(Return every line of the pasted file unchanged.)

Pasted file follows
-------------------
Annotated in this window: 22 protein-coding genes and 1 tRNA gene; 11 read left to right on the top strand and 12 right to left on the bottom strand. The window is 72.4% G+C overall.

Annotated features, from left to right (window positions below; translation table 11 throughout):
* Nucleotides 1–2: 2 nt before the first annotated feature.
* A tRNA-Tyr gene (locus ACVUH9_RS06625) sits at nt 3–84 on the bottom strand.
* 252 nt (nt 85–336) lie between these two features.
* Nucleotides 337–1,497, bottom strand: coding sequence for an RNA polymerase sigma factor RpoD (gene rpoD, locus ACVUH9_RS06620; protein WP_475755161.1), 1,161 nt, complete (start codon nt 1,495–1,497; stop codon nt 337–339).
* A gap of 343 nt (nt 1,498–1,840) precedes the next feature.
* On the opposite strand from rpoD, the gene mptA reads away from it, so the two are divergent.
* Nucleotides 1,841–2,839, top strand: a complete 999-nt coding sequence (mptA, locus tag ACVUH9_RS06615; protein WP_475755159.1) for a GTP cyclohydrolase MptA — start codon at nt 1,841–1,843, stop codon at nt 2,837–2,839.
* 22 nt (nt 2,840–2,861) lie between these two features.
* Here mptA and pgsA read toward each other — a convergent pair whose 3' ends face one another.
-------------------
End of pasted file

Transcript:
Annotated in this window: 22 protein-coding genes and 1 tRNA gene; 11 read left to right on the top strand and 12 right to left on the bottom strand. The window is 72.4% G+C overall.

Annotated features, from left to right (window positions below; translation table 11 throughout):
* Nucleotides 1–2: 2 nt before the first annotated feature.
* A tRNA-Tyr gene (locus ACVUH9_RS06625) sits at nt 3–84 on the bottom strand.
* 252 nt (nt 85–336) lie between these two features.
* Nucleotides 337–1,497, bottom strand: coding sequence for an RNA polymerase sigma factor RpoD (gene rpoD, locus ACVUH9_RS06620; protein WP_475755161.1), 1,161 nt, complete (start codon nt 1,495–1,497; stop codon nt 337–339).
* A gap of 343 nt (nt 1,498–1,840) precedes the next feature.
* On the opposite strand from rpoD, the gene mptA reads away from it, so the two are divergent.
* Nucleotides 1,841–2,839, top strand: a complete 999-nt coding sequence (mptA, locus tag ACVUH9_RS06615; protein WP_475755159.1) for a GTP cyclohydrolase MptA — start codon at nt 1,841–1,843, stop codon at nt 2,837–2,839.
* 22 nt (nt 2,840–2,861) lie between these two features.
* Here mptA and pgsA read toward each other — a convergent pair whose 3' ends face one another.